I was debating a friend and really don't have a very good response to this question. Is home equity capital? Does the decrease in home prices in of itself therefore represent a decrease in capital?
It may help if you define "capital" first.
I would think not. Home equity is just about subjective value. There are capital goods associated with the house, such as the wood, the copper wire, etc. Equity is just the value of the home. You can borrow against the equity in order to obtain capital goods, but the equity itself does not represent capital.
Though this is more hand-waving than speaking as an authority on the subject.
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It is tricky. I think of my stock portfolio as capital, but technically that is only subjective/speculative value until til actually sell something.
Well, with stocks I would think that the money you used to buy it is used for capital, but I wouldn't call the stock certificate capital.
Uh...are you planning on actually defining the term you're basing this whole discussion on?
I guess that's the real issue. What is generally accepted definition of capital? You tell me.
Well that's kind of my point. If you don't even have a working definition of what capital is, why the hell are you trying to determine if something fits that non-existent definition? I mean, why do you even care? If the word "capital" has no meaning to you then what difference does it make if home equity qualifies as "capital"? You might as well be asking if home equity is "pacntwal".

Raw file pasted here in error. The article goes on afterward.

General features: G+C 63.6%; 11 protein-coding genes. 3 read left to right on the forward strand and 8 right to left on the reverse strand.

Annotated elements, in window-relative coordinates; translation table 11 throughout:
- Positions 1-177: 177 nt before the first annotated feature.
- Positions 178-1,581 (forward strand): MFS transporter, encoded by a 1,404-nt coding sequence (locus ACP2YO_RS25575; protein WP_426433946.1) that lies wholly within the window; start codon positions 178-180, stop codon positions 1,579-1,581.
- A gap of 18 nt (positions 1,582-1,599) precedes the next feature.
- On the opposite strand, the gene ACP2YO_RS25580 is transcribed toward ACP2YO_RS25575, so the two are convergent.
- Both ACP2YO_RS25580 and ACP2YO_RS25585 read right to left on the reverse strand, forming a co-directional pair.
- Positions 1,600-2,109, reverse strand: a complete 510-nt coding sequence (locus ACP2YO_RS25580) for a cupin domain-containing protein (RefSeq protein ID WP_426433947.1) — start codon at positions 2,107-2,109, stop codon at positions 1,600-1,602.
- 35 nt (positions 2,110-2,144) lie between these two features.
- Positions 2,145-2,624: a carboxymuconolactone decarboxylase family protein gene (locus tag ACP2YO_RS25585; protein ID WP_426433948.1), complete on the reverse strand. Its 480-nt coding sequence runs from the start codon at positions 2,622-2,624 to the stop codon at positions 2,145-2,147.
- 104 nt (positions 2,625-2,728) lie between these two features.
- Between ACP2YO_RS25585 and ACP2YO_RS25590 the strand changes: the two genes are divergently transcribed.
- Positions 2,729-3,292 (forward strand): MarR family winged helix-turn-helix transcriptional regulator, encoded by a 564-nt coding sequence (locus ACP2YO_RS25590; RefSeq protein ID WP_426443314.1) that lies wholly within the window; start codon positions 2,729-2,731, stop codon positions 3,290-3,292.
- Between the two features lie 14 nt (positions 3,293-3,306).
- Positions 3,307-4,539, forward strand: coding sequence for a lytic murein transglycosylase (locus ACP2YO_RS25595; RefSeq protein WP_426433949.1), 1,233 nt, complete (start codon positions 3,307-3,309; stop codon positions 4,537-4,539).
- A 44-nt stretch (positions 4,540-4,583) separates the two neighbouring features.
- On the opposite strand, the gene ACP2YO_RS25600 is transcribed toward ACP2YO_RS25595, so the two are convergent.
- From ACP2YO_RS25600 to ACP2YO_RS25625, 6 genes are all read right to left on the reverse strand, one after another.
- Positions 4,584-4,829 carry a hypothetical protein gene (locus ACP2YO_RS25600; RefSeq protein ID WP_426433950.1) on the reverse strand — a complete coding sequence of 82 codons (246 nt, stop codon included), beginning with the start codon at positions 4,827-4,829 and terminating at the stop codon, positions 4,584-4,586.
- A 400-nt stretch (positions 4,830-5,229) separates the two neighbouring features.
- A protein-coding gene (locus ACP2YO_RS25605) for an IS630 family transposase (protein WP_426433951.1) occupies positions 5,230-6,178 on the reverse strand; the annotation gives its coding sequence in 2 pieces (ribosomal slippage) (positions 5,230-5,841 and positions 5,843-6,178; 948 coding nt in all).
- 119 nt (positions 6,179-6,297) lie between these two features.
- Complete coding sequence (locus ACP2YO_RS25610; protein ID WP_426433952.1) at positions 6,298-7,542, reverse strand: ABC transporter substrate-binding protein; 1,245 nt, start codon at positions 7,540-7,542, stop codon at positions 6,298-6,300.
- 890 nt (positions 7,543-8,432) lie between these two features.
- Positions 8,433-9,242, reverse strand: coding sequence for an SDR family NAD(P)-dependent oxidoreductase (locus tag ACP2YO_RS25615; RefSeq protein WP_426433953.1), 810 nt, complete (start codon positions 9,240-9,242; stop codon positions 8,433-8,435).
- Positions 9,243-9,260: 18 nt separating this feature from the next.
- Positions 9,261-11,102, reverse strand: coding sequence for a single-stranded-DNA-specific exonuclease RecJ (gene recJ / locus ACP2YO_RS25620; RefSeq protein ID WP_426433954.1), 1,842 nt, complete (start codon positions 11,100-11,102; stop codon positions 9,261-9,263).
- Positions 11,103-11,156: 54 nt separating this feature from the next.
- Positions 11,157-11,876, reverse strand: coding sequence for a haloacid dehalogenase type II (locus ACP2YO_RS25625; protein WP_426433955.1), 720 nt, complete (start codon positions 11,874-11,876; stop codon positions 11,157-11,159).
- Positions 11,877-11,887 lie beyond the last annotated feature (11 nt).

Someone asks you: "what's 'pacntwal'"? And your response is "I don't know. You tell me."
I guess I figued there was a more established economic answer to that question.
Personally, I define a businesses capital is the goods and resources available for the means of production (the cash in the accounts, the tools in the toolbox, machinery, building, etc.).
For an individual I tend to equate that into the relm of whatever they have produced minus what they have expended for basic existance. The closest term I can come up with here would be net worth.
I am being told I am wrong for assuming Net Worth = Capital.
Wanted to see if more knowledgeable people than he or I agree.
This is really a sticky subject because you're combining what amounts to basically three different subjects here: economics, finance, and accounting...all of which use a lot of the same terms to mean sometimes very different things.
And it doesn't help that multiple words are used to describe the same thing (especially finance. There's at least two names for everything in finance. Seriously.) So really, again, the question is why do you care?...meaning, what exactly is the bottom line you're trying to get to? Do you have some actual consequential reason for needing to reach a conclusion here, or is it just for its own sake? Do you just want to expand your knowledge of one or all of these worlds? If that's the case you'll have to decide how interested you really are, because there is plenty to keep you busy.
Capital - Need some help understanding
What Capital, according to Böhm-Bawerk?